The FCC's recent call for unbounded spectrum auction authority spotlights an important debate over whether some of this scarce and extremely valuable wireless spectrum should be auctioned or not.

  • Ironically the FCC is asking Congress to give it spectrum auction authority to not auction spectrum.
  • In other words, the FCC is asking to be unilaterally empowered to decide not to auction some spectrum so it can deem it "unlicensed spectrum," like that used for WiFi and garage door openers.

There are huge fiscal problems with the FCC's position, given our nation's severe fiscal situation: a trillion dollar Federal budget deficit and a ballooning multi-trillion dollar public debt.

First, the real world effect of the FCC's gambit here is to try and get revenue-raising legislation to not raise many billions of dollars.

Why the Verizon-Cable Agreement Increases Competition

 

Reports that the Senate Antitrust Subcommittee will hold a hearing on the Verizon Wireless-Cable agreement spotlights an old truism: What one looks for, one sees. What the Government ultimately sees here largely will depend on whether the Government looks backward through an analog competitive lens or looks forward through an Internet competitive convergence lens. In a nutshell, if they look backwards with 1996 cable-telco Silo-Vision lenses, they will see an agreement not predicted in 1996; however if they look forward with 2012 Internet-Vision lenses that see 4G LTE wireless, iPhones/Android, VoIP, DBS, video streaming, Netflix, cable modems, DSL, FIOS, Skype voice/video file-sharing, cloud-computing etc. – they will see an agreement that is not at all surprising or problematic given the competitive context of today and the future.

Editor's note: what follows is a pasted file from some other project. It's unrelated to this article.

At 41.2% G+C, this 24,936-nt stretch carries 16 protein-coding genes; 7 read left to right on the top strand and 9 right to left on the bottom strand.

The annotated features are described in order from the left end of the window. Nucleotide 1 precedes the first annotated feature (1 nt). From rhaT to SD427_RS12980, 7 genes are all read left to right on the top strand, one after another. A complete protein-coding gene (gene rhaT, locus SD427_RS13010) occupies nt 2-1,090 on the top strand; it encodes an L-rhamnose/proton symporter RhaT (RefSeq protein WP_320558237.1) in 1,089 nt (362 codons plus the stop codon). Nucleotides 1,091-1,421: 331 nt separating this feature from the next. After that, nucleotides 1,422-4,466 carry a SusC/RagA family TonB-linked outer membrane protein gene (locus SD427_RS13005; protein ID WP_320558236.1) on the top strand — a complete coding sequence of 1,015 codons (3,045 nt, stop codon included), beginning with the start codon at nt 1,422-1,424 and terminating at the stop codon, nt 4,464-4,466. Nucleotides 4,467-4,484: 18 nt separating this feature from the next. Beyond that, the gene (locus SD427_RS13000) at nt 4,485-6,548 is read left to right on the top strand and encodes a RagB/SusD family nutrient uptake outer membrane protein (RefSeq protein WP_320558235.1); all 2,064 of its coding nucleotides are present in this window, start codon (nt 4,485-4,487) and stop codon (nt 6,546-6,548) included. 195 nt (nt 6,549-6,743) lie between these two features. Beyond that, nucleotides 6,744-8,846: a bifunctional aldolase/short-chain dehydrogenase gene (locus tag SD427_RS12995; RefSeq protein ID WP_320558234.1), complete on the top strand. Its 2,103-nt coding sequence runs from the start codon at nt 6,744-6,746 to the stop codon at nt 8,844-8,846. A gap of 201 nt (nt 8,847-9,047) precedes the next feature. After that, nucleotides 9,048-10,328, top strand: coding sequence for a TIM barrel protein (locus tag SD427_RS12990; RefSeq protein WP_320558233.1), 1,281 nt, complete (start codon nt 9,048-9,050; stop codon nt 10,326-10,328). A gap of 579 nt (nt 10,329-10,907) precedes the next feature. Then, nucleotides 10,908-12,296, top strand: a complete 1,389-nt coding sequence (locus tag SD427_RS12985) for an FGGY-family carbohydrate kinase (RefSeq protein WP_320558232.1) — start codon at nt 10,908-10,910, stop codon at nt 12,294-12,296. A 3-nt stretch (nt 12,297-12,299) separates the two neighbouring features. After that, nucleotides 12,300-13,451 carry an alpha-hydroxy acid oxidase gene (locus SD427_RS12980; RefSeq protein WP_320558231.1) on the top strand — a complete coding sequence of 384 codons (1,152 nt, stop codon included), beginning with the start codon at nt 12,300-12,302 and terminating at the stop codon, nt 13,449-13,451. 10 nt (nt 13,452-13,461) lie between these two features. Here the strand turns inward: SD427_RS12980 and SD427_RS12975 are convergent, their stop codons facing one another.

FCC Seeks Unbounded Spectrum Auction Authority

At CES, the FCC signaled that it opposed any effort by Congress to give the FCC policy direction or to establish any checks and balances on the FCC in authorizing incentive auctions of prime TV broadcast spectrum.

See my Forbes Tech Capitalist post "FCC Seeks Unbounded Spectrum Auction Authority" to see why the the FCC's lack of regulatory humility here is so stunning.

Obsolete Television Law Needs Modernization

Important free market communications legislation introduced in mid-December warrants flagging because it brings needed attention to a real and growing problem, how obsolete communications law stifles innovation, growth and consumer benefit.

See my Forbes Tech Capitalist post on the DeMint-Scalise bill, “The Next Generation Television Marketplace Act.

Verizon-Cable Spectrum: Is FCC Open to Competition?

The out-of-the-box thinking that led to Comcast, Time Warner Cable and Bright House to sell $3.6b of AWS spectrum to competitor Verizon is a watershed competitive development which ultimately will flush out the real FCC.

 

 

Top Ten Flaws in FCC’s AT&T/T-Mobile Competition Analysis

The unprecedented release of a FCC draft staff analysis opposing the the proposed AT&T/T-Mobile transaction could backfire legally, undermining its intent to backstop the DOJ's pending lawsuit against the merger.

See my Forbes Tech Capitalist post here on the "Top Ten Flaws in the FCC's AT&T/T-Mobile Competition Analysis."

 

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Q&A One Pager Debunking Net Neutrality Myths